As a former Scientist I LOVE QUESTIONS! I like big meaty existential questions about the meaning of Life and quantitative questions that have a mathematical basis. But, by far my favorite question is WHY. Asking why can lead to all types of revelations and insights. By asking Why 5 times in a row you can easily decipher whether a person truly knows what they are speaking about or whether just read the title of an article on the way into the meeting.
I have lately seen a common trend among entrepreneurs and new business owners, the inability to ask questions. Everyone wants to pretend they have it all figured out. Not asking questions and seeking understanding costs you lots of time and money. When you seek consultation or services it never serves you well to “fake it until you make it”. This is a dangerous way of thinking that sends entrepreneurs in droves to google and “figure it out later”. While I agree that one should know how and where to find information. The inability to understand and APPLY the information you have found often does more harm than good. We all have to do our part to encourage true understanding and critical thinking. Here are a few of my favorite strategies to encourage questions:
1. Always start at the beginning. Unless I am told otherwise, I always start at a basic level of understanding. When you know your craft, it can be easy to fall into the lingo or use lots of abbreviations. Avoid this. Explain terms. Do not assume because a person has a title they have the same experience and education on a given topic.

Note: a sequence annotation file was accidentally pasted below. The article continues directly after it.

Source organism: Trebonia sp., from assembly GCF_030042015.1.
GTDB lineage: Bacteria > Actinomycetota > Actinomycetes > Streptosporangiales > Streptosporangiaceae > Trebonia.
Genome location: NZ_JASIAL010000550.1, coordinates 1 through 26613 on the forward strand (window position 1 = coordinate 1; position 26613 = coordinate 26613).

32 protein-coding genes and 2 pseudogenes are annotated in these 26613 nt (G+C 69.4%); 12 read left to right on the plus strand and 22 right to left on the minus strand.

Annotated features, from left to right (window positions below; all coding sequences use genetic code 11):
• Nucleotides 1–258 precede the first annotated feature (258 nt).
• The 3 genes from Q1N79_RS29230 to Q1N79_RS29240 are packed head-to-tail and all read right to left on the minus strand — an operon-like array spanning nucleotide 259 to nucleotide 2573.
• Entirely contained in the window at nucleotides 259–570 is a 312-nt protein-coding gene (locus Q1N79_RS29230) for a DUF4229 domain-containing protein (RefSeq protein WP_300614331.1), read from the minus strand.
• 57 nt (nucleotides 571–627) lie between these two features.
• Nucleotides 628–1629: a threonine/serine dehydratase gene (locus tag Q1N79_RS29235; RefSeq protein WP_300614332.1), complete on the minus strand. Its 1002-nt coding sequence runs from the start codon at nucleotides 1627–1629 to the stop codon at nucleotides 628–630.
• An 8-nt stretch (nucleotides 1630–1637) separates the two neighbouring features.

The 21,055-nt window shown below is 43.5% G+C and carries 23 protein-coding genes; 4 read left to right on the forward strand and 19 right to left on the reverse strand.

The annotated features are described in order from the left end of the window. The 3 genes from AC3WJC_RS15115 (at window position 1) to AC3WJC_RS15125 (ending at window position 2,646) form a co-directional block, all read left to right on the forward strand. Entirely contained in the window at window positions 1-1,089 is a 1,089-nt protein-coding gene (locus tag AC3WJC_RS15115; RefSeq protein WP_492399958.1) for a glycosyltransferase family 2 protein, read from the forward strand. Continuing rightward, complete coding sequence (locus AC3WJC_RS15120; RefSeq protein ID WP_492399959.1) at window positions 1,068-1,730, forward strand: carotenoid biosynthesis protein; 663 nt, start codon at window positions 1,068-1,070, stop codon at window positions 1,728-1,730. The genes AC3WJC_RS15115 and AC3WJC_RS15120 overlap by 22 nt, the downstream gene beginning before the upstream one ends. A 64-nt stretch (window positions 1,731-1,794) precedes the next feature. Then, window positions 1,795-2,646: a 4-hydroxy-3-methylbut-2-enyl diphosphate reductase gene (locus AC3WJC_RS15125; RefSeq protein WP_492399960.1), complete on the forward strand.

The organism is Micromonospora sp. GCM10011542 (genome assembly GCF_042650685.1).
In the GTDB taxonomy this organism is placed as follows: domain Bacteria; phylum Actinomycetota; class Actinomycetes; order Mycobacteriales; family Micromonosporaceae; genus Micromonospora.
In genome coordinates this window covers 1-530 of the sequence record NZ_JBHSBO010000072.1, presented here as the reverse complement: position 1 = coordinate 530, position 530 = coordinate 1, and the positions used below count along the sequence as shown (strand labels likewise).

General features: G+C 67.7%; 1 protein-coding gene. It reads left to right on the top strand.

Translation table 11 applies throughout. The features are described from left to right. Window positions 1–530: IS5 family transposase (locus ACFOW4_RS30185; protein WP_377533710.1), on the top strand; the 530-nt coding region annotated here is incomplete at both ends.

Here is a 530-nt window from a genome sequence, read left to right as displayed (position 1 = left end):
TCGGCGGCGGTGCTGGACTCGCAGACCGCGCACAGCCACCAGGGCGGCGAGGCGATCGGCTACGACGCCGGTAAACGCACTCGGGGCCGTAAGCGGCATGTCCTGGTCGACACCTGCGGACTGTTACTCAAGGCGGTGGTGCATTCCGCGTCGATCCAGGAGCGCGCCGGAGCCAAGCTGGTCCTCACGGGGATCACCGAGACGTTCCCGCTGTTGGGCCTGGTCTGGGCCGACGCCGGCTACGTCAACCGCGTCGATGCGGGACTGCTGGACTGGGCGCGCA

2. Stop frequently for questions. Try not to leave questions for the end. While questions can interrupt your rehearsed flow, stopping to make sure your audience is with you is much more important. Engage your audience. Ask if they understand, especially if you see quizzical looks.
3. Be the first. I have no problems say “I don’t get it”. I have said it class and as a judge in pitch competitions. Often, others feel exactly the same and find it difficult to speak first. I have gone as far as to ask a question even if I did understand the concept to get the tension out of the air. If you had difficulty with a subject in the past, asking a question for the benefit of the group can be helpful. When taking this approach make sure to own your past confusion.
4. Don’t pretend to be an expert. This is likely the most important tip of all as it applies to both sides of the dynamic. If you are the presenter be sure to be honest and say when you don’t know the answer. Write down the question and take time to answer thoughtfully later. If you are the audience don’t nod along all the while walking blindly. Just because you know a subject there is always more to learn so there is no need to pretend. Interact with the speaker from your knowledge base and gain understanding.
Let’s all dig a little deeper and fall in love with questions!
Dr. Shante Williams is a serial entrepreneur who started slow and in the shallow end of the business pool. She has worked in Biotech, Big Pharma, Green Energy, and Academia